Heydrich, who is from Pennsylvania, was arrested back in February. He is one of these five Americans that have been picked up on these charges of

possessing ammunition in the Caribbean Island. Heydrich said that he forgot that he had these hunting ammunitions in his luggage. And he told a CNN

affiliate that since he's been on the island, unable to come back to the U.S. he has missed several important family events including the graduation

of his daughter from kindergarten.

Now, Becky, U.S. lawmakers said that just how these court cases end up playing out could determine their next possible steps. Some congressmen

here in the U.S. said that they may call for a do not travel advisory to the Turks and Caicos Island, which you can imagine would be a direct hit on

the tourism there. As for the four other Americans, they're expected back in court, one of them next week, where he will be sentenced, and then the

remaining will be in court in June and July.

ANDERSON: Good to have you, sir. Thank you.

Well, still to come, we're going to tell you about the changes Singapore Airlines is making to its flights after what was severe and sudden

turbulence that killed one passenger and seriously injured dozens more on Tuesday. Details on that are ahead.



ANDERSON: Singapore Airlines says it is adopting a more cautious policy towards turbulence following an incident this week on a London to Singapore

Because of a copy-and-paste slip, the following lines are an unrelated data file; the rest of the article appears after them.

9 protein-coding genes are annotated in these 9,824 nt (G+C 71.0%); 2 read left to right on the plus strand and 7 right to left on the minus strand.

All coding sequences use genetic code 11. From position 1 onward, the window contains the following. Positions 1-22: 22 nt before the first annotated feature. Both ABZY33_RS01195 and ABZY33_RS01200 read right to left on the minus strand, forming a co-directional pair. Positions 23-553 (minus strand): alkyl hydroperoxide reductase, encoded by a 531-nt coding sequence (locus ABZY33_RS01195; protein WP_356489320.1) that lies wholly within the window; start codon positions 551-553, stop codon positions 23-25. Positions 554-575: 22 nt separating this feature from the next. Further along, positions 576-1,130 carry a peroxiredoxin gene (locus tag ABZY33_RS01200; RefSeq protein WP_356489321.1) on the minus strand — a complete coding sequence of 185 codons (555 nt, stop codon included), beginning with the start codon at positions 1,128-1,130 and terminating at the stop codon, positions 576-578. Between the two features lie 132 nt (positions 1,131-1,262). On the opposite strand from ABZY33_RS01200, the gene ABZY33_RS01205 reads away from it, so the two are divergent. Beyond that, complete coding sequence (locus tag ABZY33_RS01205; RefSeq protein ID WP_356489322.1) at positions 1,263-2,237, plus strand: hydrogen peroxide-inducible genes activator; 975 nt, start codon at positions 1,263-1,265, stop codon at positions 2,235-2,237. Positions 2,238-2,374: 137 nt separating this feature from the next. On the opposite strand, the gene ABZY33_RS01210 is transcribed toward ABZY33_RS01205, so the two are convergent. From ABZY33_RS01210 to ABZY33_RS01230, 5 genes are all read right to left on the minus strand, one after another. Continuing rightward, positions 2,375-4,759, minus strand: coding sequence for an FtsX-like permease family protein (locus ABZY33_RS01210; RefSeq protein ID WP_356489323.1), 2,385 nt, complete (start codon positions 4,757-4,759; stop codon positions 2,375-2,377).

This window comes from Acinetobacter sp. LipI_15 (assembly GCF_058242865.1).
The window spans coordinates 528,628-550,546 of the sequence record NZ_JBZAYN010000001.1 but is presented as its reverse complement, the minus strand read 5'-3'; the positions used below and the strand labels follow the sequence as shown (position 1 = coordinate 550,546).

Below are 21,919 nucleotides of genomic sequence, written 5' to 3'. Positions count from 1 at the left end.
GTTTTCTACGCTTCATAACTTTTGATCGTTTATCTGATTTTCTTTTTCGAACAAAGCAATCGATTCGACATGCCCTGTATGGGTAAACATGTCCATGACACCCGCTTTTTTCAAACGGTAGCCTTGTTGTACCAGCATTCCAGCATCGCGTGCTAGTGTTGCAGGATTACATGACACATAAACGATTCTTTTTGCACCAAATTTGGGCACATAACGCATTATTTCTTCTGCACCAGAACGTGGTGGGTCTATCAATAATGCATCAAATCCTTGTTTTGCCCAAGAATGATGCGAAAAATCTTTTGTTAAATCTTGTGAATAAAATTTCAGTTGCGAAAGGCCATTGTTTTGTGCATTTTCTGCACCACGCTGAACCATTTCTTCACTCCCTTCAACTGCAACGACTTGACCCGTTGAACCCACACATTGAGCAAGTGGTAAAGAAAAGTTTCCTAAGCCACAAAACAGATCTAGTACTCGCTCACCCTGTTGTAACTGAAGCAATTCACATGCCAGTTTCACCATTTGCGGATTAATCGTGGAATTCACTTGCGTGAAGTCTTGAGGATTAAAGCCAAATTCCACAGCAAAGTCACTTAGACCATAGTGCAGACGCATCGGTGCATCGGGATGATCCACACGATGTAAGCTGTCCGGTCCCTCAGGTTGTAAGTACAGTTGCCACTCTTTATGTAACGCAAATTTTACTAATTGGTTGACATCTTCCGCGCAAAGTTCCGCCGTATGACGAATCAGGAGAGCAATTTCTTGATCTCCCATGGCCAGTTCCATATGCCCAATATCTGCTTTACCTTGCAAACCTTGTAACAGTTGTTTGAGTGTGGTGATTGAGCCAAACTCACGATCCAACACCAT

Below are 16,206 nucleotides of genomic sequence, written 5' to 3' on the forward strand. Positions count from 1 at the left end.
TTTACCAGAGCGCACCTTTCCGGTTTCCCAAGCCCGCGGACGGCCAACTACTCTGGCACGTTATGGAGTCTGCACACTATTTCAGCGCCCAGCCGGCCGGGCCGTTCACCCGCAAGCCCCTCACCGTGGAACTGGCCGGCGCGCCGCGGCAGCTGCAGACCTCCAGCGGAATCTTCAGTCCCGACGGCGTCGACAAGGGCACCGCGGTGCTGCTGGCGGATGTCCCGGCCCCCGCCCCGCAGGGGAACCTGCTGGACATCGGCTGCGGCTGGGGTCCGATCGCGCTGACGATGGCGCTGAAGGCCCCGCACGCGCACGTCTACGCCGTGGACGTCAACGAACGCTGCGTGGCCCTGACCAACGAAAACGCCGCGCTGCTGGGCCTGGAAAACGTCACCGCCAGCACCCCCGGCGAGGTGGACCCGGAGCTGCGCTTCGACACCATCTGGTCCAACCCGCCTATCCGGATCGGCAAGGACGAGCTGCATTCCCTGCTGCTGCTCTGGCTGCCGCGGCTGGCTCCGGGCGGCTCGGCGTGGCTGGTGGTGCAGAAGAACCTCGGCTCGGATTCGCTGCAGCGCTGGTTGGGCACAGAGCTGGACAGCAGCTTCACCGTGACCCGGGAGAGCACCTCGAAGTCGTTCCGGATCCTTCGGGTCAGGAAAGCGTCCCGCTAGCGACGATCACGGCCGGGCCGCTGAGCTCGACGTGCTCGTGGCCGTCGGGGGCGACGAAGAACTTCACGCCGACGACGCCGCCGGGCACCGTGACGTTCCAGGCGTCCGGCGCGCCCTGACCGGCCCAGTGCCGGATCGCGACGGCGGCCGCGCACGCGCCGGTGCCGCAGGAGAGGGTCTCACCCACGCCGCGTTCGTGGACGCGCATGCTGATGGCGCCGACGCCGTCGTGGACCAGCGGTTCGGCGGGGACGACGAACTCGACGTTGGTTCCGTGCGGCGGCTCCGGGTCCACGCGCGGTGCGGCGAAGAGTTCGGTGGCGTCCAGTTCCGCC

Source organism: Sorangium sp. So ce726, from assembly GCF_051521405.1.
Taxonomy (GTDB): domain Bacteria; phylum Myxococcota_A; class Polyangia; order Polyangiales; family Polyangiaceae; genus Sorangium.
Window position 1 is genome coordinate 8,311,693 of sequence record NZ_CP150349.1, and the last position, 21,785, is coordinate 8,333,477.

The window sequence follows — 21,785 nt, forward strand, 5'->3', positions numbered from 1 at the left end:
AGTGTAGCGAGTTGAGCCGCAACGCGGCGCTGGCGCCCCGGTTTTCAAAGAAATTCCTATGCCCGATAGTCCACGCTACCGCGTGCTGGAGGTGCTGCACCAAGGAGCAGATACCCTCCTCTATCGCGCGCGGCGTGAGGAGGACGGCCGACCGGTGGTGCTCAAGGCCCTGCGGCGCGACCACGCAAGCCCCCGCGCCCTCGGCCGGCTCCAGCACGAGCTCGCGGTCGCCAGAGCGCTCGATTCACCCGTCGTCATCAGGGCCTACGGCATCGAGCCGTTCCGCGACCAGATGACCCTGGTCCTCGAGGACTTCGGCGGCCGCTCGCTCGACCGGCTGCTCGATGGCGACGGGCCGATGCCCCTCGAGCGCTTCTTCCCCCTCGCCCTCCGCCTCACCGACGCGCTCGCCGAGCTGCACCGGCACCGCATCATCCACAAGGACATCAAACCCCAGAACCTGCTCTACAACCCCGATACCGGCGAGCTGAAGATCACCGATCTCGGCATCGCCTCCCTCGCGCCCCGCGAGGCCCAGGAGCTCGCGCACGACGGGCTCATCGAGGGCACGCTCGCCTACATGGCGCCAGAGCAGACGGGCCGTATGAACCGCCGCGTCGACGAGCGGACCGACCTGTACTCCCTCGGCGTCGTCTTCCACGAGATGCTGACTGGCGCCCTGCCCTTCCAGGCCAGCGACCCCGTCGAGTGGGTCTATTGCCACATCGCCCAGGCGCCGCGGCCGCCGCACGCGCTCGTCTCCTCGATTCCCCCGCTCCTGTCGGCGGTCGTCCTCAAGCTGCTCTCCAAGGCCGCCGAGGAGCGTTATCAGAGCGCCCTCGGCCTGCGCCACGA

flight where one person died and dozens were injured.

Now the airline will reportedly not serve hot drinks or meals when the seatbelt sign is on. It is also altering at least one flight routes over

the part of Myanmar where the sudden extreme turbulence occurred on Tuesday. Now the plane was diverted to Bangkok after the incident. Hospital

officials there say 22 passengers are still being treated for spinal injuries, six with skull and brain injuries.

CNN's Pete Muntean joins me now live from Annapolis, in Maryland.

Pete, I've just detailed sort of the kind of broad brush of these Singapore Airlines changes. What do you make of them and what more might we expect?

PETE MUNTEAN, CNN AVIATION CORRESPONDENT: Well, you know, this is something that all airlines deal with all the time and turbulence is insidious and

invisible. And so many airlines are investing into trying to predict turbulence, in some cases using machine learning to try and get around it.

The old school way is typically the best method. Pilot reports or wide reports where pilots radio ahead to say what the turbulence is like in

front of them to the airplane behind them, that is only as good as the information that pilots put into it. So now Singapore Airlines is saying

it's taking these extra steps to try and mitigate the problem of turbulence.

The three steps it has laid out, trying to make it so that flight crew take their seats when the seatbelt sign is on, stopping service on board the

plane when the seatbelt sign is on, that includes meal service, and securing more things in the airplane when bad weather is expected. That